Total Marine Technology Conducts 1000M ROV Dive for Jaeger-LeCoultre
Total Marine Technology (TMT) has been approached by Jaeger-LeCoultre (JLC) to perform a 1000m dive event for their 2007 Master Compressor Diving range of diving watches. TMT was also requested to assist in any underwater technicalities during the event.
Work began the moment discussions concluded and an agreement reached. TMT was to build a mini-ROV which will be used to bring the watch down to the desired depth, which was agreed to be 1000m.
Draft drawings were made and the design was based on the likeness of the Nomad Navigator. The first drawings emerged after a week later. Below are some of the designs that surfaced during a lengthy brainstorming session:
With the use of advanced Computer Aided Design (CAD) software packages, the drafting team were able to rapidly prototype different designs with dimensions to scale for the engineering and management team to evaluate. Eventually, the design below was picked and was code-named "Cyrus"
TMT has extensive experience with Remotely Operated Vehicles (ROV). It has been in the oil and gas industry for almost 20 years, having won repeated contracts to perform ROV operations in large corporations like Shell, BHP and Woodside.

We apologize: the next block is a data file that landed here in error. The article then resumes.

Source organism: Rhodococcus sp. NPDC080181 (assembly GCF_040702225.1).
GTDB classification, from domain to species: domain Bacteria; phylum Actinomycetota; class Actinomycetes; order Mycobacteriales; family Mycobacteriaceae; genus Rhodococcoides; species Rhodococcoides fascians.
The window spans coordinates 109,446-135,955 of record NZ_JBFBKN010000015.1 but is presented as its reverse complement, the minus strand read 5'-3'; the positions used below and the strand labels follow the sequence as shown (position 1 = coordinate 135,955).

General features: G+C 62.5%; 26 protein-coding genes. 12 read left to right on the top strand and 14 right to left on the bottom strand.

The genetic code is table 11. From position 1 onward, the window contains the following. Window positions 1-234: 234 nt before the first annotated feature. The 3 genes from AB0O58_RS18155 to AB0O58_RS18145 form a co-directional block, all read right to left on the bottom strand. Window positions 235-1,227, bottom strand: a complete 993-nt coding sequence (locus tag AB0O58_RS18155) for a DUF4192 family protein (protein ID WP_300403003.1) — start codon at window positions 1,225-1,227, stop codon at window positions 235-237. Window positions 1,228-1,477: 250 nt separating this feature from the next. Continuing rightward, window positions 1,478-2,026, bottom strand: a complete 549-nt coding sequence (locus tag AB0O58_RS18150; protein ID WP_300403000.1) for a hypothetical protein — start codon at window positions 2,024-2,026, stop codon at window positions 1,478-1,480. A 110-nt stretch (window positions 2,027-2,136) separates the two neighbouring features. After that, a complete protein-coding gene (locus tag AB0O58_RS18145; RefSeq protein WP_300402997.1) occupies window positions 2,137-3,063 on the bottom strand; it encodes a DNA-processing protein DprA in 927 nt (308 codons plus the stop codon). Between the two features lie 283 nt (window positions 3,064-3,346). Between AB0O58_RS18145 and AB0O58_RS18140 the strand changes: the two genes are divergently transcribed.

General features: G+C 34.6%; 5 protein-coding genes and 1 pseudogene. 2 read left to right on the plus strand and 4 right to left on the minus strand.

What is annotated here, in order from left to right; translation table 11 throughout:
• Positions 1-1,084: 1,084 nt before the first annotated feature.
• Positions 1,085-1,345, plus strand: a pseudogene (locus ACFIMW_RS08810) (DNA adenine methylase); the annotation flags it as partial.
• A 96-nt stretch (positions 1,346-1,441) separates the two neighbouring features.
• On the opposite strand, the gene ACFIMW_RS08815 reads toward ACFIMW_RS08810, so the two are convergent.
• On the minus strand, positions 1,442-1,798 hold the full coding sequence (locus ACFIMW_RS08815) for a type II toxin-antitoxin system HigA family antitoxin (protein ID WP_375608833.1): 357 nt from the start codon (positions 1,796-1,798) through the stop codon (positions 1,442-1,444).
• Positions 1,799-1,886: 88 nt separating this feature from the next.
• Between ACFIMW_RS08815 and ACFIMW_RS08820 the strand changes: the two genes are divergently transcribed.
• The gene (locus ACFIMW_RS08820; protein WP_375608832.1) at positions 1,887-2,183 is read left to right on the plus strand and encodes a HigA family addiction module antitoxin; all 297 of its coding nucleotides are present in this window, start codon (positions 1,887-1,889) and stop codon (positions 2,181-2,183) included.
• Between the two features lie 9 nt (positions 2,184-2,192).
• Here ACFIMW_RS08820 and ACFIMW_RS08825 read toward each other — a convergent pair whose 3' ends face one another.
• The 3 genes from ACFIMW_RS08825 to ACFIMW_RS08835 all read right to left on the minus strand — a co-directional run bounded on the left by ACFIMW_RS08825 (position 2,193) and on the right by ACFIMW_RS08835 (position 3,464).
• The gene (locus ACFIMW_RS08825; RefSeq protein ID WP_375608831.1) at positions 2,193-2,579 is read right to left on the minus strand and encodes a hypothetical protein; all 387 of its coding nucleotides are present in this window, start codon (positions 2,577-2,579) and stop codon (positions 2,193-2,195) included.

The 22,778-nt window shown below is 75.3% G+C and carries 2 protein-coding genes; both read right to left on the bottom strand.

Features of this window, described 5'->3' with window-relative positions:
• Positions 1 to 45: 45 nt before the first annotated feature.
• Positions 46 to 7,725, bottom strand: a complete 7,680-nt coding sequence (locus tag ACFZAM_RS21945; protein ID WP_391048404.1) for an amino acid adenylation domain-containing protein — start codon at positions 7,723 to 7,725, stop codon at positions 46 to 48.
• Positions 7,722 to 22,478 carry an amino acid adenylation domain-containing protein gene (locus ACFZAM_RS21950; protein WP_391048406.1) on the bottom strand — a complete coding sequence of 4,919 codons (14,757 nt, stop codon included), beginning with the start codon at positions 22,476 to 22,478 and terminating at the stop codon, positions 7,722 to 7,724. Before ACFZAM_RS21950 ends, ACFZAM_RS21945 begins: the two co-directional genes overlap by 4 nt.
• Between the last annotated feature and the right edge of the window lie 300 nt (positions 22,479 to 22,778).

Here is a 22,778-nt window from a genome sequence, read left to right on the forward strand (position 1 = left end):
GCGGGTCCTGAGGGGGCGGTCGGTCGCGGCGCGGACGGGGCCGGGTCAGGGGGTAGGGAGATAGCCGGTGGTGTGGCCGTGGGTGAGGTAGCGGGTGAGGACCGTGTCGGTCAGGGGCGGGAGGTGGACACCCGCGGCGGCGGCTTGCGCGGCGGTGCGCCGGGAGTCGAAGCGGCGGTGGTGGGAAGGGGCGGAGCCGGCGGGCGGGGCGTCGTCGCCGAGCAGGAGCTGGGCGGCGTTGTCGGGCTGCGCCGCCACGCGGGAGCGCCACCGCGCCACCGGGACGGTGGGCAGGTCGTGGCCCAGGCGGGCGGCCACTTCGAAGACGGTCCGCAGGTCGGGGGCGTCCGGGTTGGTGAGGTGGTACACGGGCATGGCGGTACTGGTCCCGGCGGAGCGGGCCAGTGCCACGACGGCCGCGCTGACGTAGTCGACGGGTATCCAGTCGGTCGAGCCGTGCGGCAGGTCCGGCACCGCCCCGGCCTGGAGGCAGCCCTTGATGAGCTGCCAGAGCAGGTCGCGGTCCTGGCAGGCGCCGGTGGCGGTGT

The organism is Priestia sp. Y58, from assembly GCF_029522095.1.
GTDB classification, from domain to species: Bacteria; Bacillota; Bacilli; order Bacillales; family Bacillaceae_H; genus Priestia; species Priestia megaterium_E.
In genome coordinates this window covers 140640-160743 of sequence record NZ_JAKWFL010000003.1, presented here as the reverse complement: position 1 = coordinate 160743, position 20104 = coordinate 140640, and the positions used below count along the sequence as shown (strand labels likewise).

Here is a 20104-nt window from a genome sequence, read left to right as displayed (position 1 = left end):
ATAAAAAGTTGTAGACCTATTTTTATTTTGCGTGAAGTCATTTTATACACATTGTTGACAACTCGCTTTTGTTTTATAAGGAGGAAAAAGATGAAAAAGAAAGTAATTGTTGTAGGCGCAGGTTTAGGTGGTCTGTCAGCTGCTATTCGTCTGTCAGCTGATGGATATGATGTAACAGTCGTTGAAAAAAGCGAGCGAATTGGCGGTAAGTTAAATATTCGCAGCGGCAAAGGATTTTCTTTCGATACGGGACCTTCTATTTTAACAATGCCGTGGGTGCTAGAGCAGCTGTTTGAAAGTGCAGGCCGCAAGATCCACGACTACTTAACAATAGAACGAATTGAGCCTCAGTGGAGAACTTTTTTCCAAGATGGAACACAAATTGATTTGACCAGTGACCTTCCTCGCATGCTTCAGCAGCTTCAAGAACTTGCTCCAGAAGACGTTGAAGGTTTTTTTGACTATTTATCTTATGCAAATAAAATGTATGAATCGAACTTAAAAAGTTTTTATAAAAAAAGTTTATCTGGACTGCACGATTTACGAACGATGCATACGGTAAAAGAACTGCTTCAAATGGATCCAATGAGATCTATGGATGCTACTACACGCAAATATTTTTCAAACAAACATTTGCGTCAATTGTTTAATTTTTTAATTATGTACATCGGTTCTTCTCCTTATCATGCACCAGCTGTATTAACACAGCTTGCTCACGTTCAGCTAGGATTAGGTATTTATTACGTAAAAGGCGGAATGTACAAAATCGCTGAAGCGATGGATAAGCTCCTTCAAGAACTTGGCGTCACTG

The talented and dedicated staff at TMT had to work around tight datelines to ensure that there would be sufficient time to perform various pressure tests as well as to perform any last minute modifications to the system.
The final product was built according to specifications, right down to the outer trimmings. This was an ardous process which was necessary if the ROV were to resemble the drawings.
It was time to test Cyrus at the nearby docks at Fremantle. All the work that was done for the past 4 months would be put to the test at this point of time. The main engineering team saddled up and waited for the mobile crane to lift the ROV off the back of the truck.
Once off the truck, final adjustments were made and connections were double checked to ensure that the everything was in working order. Safety personnel were on hand to provide operational and medical assistance in the event of an incident.
The ROV wet test was a success. All that was left was to ship the ROV to Hawaii before the JCL show begins.